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Interactive arts and music audio tour to improve hospital patients’ treatment and rehabilitation

06 June 2014

Chelsea and Westminster Health Charity has launched a mobile phone app as part of its new arts in health project, Rhapsody, which brings together music and visual arts into an interactive audio tour for the benefit of hospital patients.

Chelsea and Westminster Health Charity has launched a mobile phone app as part of its new arts in health project, Rhapsody, which brings together music and visual arts into an interactive audio tour for the benefit of hospital patients.

Working with physiotherapists, occupational therapists and digital media company imagineear, the app aims to motivate patients in their rehabilitation. For example, instead of patients practising their exercises along the same stretch of corridor, physiotherapists are inviting them to locate artwork in the hospital using an interactive map on the app. In this way patients have begun creating a trail around paintings, sculptures and installations, making progress every day.

The app has recently been piloted by therapy teams at the hospital. Darren Brown, Physiotherapist, Chelsea and Westminster Hospital, says: “The app has been really successful in engaging more patients in rehabilitation. It's actually something patients want to do. Patients may be lacking in motivation and unhappy around their situation. To do something that is part of the real world can help take away those thoughts. Going on an art tour isn’t something that people expect to be doing while they are in hospital. The elation that you can see when people have engaged is really quite significant.”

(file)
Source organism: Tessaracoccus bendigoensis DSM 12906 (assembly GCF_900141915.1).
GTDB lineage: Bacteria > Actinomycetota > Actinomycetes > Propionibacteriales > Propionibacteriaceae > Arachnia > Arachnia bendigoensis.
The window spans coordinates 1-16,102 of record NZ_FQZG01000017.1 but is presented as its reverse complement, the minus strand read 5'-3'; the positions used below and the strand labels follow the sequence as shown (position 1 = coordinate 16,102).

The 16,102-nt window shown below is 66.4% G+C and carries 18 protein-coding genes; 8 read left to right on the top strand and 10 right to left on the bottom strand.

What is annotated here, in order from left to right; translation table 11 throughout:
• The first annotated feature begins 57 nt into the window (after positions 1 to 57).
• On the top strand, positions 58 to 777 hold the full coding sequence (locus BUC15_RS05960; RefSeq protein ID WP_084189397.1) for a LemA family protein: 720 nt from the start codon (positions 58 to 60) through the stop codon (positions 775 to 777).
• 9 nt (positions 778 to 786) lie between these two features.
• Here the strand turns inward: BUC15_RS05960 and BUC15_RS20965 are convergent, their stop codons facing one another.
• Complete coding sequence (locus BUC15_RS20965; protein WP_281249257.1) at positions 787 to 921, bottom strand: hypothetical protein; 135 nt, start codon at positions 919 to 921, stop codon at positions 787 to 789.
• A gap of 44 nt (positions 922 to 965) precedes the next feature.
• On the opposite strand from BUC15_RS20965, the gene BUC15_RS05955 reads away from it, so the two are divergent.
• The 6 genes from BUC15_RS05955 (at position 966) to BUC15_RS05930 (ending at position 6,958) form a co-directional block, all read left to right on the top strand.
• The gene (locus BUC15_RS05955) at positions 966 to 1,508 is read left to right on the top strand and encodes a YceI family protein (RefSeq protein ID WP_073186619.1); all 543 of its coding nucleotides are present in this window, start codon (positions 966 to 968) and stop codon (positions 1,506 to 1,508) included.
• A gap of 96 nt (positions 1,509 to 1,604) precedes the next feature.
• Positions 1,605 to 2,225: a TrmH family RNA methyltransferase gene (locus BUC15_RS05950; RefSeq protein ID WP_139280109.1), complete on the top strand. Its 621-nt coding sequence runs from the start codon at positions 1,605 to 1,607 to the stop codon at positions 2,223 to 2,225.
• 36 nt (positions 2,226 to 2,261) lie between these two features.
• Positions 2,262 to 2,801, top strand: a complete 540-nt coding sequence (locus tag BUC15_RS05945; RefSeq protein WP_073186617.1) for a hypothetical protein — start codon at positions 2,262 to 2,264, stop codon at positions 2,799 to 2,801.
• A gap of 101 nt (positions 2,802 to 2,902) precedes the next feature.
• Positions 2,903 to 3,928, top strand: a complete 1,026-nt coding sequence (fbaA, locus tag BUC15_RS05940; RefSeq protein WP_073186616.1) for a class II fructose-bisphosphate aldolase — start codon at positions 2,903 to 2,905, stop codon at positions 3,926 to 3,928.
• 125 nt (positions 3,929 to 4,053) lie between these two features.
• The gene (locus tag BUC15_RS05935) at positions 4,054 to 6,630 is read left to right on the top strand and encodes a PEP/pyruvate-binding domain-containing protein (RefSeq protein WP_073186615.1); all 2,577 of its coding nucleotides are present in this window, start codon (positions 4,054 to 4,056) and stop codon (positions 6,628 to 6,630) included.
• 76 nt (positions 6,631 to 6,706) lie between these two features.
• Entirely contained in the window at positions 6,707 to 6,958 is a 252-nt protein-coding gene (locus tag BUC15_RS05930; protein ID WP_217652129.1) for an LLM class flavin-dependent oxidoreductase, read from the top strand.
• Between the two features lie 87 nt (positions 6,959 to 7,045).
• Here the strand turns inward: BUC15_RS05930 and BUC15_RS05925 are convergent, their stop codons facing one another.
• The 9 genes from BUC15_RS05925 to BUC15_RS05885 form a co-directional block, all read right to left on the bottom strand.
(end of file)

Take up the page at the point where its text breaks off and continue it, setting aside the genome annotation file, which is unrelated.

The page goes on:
The project has been supported using public funding by the National Lottery through Arts Council England’s Grants for the Arts programme. The artworks on the app have all been paired with newly-composed pieces of relaxing music and commissioned from 15 emerging composers. These composers are recent graduates from the most prestigious musical institutions including the Royal College of Music, the Royal Academy of Music and Oxford and Cambridge Universities. They have worked with project ambassador and international-award-winning composer Eric Whitacre, and project mentor William Mival, Head of Composition at the Royal College of Music, to create works inspired by both the artworks and physiotherapy at the hospital.

Eric Whitacre says: “I am honoured to support the ground-breaking work of Chelsea and Westminster Health Charity. Their vision to create works of art for the healing environment will provide benefits today and a legacy for the future. This has been a tremendous opportunity for young composers to embrace.”

The Rhapsody project, which has been delivered in partnership with the Royal College of Music’s internationally renowned Woodhouse Professional Development Centre, draws on the growing body of research that looks at the way different types of music can impact on health, particularly how music can be used to stimulate movement in patients recovering from conditions such as strokes. The project aims to improve both patient experience and clinical outcomes within the hospital.

Daisy Fancourt, Arts and Enterprising Health Manager says: “We are really excited to launch Rhapsody. It has already demonstrated the powerful effects of bringing together arts, technology and medicine to improve patient experience and rehabilitation. I hope it will inspire future collaboration between musicians, artists and clinicians to benefit patients.”

Out of more than 250 applications, the 15 successful composers who participate in the project are Chloe Louise Potter, Amal Lad, Joseph Currie, Mika Sawai, Juan Carlos Vasquez, Daniel Andreas Baboulene, Marcos Fernandez, Nick Pike, Soosan Lalavar, Katie Chatburn, Charlotte Harding, Chris Williams, Isaac Ssebandeke, Chris Roe, Tomas Challenger.